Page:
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Fertilizer costs will be lower in 2014
Fertilizer costs likely will decline in 2014, providing crop producers with some relief from projected lower crop revenues, according to Gary Schnitkey, University of Illinois ag economist. However, while Illinois fertilizer costs may be down by $60 per acre, lower corn prices may mean crop revenue may be down by more than $300 per acre.
From 2006 to 2013, fertilizer costs rose substantially, increasing by 144% for corn and 161% for soybeans. Since September of 2013, fertilizer prices have declined, likely leading to lower fertilizer costs for into the 2014 production year.
On Jan. 23, 2014, USDA’s Agricultural Marketing Service reported average prices in Illinois of $651/ton for anhydrous ammonia, $521/ton for DAP, and $449/ton for potash. These 2014 prices are below 2013 levels by approximately 27% for anhydrous ammonia, 19% for DAP, and 21% for potash.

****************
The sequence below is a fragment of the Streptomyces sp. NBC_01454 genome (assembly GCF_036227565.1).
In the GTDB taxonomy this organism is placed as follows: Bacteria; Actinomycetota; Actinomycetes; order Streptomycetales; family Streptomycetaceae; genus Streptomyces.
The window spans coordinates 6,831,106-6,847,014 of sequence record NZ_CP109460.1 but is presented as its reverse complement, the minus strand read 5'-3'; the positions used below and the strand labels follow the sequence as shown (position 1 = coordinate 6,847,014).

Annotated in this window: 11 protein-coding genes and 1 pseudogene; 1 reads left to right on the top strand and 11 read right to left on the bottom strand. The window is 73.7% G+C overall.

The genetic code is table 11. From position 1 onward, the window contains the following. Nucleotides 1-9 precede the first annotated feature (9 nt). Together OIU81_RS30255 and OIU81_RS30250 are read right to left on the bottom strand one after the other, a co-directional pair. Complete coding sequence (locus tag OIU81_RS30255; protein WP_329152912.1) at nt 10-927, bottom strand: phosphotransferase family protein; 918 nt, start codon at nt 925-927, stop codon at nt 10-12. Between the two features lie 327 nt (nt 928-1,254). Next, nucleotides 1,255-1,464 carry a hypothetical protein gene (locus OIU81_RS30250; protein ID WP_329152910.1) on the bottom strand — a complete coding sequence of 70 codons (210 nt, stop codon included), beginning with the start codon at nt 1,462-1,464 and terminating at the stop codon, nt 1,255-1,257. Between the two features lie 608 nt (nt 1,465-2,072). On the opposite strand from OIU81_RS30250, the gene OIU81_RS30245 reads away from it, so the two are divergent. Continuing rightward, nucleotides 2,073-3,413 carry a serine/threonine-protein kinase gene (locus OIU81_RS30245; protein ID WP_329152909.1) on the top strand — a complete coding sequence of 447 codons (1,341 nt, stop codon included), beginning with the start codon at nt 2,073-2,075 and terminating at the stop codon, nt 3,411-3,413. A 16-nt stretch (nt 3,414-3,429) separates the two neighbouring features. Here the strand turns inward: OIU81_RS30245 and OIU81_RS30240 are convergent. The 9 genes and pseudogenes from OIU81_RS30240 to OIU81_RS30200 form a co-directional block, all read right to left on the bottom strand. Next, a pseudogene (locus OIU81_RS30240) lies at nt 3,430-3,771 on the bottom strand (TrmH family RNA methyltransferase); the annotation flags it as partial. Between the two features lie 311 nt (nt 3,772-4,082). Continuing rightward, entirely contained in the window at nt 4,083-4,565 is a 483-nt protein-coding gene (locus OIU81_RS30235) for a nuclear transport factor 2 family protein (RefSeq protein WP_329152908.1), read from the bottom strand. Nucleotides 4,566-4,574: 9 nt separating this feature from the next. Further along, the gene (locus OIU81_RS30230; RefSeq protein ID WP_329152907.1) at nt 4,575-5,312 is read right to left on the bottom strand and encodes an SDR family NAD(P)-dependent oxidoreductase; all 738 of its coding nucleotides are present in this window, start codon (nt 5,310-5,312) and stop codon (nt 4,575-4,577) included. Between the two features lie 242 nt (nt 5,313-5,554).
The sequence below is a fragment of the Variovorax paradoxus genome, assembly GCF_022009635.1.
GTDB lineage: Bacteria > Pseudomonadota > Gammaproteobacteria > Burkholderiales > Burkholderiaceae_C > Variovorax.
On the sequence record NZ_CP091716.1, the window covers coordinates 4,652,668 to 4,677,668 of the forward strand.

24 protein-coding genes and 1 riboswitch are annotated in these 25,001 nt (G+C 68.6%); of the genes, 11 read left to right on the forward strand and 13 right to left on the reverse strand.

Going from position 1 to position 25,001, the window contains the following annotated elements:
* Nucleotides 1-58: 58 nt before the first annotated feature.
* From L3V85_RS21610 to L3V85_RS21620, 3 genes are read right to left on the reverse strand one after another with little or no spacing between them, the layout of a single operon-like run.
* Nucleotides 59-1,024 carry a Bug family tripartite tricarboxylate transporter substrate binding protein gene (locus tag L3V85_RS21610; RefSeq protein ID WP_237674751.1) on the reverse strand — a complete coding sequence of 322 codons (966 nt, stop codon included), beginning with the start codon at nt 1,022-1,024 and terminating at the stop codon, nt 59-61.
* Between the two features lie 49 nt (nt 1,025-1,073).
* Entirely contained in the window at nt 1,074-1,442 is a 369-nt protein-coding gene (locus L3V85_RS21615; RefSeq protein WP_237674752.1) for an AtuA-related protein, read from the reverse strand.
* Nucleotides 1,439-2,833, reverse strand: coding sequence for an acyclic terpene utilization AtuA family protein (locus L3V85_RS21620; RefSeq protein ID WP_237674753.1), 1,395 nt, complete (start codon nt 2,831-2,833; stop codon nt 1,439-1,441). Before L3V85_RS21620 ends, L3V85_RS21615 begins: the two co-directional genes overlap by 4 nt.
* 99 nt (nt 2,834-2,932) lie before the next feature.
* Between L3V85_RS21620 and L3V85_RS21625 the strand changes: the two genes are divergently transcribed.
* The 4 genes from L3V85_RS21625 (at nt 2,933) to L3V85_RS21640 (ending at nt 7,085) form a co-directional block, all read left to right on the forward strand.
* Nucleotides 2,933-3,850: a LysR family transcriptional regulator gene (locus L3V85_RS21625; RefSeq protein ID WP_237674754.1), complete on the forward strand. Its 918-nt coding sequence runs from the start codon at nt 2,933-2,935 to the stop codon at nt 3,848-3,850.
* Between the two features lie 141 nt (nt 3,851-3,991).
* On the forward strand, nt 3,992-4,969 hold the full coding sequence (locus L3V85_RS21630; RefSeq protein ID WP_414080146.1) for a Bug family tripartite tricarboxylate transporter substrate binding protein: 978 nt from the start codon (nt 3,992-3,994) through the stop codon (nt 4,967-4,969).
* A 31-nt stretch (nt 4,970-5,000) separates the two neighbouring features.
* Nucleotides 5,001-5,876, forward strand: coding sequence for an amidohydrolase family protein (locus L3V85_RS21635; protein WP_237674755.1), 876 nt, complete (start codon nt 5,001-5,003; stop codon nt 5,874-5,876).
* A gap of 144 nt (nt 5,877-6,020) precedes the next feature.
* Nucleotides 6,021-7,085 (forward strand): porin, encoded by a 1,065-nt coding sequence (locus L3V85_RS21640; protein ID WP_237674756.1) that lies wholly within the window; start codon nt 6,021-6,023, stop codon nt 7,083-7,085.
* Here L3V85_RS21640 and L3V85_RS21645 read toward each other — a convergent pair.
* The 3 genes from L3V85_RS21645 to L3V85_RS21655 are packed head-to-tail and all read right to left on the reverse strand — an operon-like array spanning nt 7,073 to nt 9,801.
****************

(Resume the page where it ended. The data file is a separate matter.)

While 2014 price declines are large, further downward pressure may exist on fertilizer prices. Additional plant capacity to produce anhydrous ammonia is being placed into operation. Cartel alliances relative to potash have broken up.
Current prices reported by the Agricultural Marketing Service would result in lower fertilizer costs in 2014 as compared to 2013. Using projected price decreases reported above fertilizer costs for corn would be around $140/acre, down $60 per acre from 2012 levels. Fertilizer costs for soybeans in 2014 would be at $50 per acre, down from $68 per acre in 2012. Even with these cost decreases, evaluating the level of fertilizer applications may be advisable, perhaps lowering application rates given recent price changes.